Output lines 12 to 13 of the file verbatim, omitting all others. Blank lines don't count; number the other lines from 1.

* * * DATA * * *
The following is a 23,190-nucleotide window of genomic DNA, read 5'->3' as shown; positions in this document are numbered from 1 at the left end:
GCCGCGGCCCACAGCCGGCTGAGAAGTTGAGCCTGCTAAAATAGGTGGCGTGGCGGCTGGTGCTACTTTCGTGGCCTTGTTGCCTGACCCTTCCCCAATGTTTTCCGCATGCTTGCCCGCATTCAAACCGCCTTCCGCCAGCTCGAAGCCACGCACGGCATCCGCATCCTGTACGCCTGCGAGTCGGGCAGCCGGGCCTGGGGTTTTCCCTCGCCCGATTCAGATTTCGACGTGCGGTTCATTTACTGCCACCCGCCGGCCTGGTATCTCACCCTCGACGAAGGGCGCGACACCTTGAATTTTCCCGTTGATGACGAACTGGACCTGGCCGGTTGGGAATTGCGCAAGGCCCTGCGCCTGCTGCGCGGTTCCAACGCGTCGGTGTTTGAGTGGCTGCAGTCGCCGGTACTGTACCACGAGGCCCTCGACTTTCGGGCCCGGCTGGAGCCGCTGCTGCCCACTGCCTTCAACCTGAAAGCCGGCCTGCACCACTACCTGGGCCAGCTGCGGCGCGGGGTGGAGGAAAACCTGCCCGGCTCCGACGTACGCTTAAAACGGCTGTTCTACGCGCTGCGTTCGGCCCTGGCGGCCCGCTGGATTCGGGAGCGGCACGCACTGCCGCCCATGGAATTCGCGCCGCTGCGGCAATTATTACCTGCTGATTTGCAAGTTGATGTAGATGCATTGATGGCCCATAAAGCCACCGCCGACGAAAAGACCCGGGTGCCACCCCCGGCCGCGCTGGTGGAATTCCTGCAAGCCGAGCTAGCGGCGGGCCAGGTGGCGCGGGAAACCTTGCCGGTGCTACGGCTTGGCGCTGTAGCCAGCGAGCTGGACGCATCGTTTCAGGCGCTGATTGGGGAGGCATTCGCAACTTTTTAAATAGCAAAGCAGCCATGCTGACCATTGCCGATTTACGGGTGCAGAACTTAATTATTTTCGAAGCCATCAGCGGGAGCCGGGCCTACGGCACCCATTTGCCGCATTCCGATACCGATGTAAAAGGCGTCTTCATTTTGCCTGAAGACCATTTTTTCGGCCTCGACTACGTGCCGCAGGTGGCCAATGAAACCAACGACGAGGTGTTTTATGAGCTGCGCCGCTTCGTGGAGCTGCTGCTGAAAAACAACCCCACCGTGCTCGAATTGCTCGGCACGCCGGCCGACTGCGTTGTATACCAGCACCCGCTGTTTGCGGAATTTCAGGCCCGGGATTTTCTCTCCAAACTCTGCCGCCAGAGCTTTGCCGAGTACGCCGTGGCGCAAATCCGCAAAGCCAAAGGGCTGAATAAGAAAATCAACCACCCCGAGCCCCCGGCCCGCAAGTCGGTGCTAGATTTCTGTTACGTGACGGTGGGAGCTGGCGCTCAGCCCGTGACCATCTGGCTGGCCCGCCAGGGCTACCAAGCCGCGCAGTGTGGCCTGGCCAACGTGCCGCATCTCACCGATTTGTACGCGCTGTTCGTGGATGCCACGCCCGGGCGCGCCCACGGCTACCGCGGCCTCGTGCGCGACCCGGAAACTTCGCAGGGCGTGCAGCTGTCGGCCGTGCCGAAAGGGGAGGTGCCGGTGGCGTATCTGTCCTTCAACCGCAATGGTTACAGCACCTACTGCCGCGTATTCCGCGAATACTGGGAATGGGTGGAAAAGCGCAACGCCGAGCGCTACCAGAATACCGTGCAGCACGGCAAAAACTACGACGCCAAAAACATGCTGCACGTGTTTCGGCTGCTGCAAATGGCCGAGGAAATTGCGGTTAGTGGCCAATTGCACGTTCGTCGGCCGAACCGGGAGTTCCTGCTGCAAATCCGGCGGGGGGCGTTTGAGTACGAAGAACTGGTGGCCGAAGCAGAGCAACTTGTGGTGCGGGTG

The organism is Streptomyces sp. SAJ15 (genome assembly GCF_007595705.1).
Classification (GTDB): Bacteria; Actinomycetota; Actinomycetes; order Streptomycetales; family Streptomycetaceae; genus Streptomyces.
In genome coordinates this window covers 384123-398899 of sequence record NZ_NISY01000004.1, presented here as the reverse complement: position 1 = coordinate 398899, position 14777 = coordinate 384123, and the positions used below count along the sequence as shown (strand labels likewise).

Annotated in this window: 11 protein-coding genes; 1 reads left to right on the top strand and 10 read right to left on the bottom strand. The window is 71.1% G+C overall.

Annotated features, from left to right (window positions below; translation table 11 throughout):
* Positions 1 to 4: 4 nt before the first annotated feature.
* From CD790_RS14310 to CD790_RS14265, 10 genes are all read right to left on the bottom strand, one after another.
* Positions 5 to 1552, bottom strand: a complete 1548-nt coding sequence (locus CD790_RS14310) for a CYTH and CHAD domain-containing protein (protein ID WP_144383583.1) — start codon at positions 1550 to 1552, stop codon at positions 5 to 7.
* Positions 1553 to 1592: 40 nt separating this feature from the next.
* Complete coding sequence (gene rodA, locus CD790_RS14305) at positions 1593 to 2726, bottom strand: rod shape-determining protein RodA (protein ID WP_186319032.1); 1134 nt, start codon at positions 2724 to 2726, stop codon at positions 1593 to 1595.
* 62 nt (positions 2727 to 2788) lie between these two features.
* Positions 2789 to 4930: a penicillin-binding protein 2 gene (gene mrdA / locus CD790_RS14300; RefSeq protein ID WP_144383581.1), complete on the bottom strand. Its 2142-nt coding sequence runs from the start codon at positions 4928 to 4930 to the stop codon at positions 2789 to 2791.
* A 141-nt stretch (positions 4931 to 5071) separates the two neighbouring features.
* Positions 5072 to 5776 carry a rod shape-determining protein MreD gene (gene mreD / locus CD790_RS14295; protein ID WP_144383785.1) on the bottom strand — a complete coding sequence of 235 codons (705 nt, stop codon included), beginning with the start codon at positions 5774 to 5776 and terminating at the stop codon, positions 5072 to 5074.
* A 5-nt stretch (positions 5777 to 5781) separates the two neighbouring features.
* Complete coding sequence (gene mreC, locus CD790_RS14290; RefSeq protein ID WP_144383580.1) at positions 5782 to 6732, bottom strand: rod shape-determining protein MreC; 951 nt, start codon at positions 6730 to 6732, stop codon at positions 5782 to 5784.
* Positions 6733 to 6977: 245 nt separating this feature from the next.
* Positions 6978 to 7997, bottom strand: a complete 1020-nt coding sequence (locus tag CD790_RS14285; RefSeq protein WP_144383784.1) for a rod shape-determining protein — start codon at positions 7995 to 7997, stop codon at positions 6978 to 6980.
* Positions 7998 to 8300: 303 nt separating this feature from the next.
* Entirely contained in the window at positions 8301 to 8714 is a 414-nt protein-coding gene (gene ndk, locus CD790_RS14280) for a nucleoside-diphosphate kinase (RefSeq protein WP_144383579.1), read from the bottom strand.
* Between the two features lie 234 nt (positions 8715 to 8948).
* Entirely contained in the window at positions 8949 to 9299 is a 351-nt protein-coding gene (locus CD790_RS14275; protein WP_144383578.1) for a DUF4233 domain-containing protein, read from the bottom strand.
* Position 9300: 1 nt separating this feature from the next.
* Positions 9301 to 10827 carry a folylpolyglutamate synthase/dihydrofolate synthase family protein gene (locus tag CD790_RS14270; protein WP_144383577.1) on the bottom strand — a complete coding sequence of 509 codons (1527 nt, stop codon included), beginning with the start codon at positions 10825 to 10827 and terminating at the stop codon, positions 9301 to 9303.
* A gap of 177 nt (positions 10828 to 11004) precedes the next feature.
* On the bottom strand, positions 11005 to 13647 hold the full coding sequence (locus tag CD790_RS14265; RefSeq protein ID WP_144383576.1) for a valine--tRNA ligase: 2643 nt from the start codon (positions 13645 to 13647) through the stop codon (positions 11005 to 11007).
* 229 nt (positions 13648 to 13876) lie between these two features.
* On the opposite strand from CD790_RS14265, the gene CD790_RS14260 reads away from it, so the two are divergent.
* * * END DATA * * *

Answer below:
* Complete coding sequence (gene rodA, locus CD790_RS14305) at positions 1593 to 2726, bottom strand: rod shape-determining protein RodA (protein ID WP_186319032.1); 1134 nt, start codon at positions 2724 to 2726, stop codon at positions 1593 to 1595.
* 62 nt (positions 2727 to 2788) lie between these two features.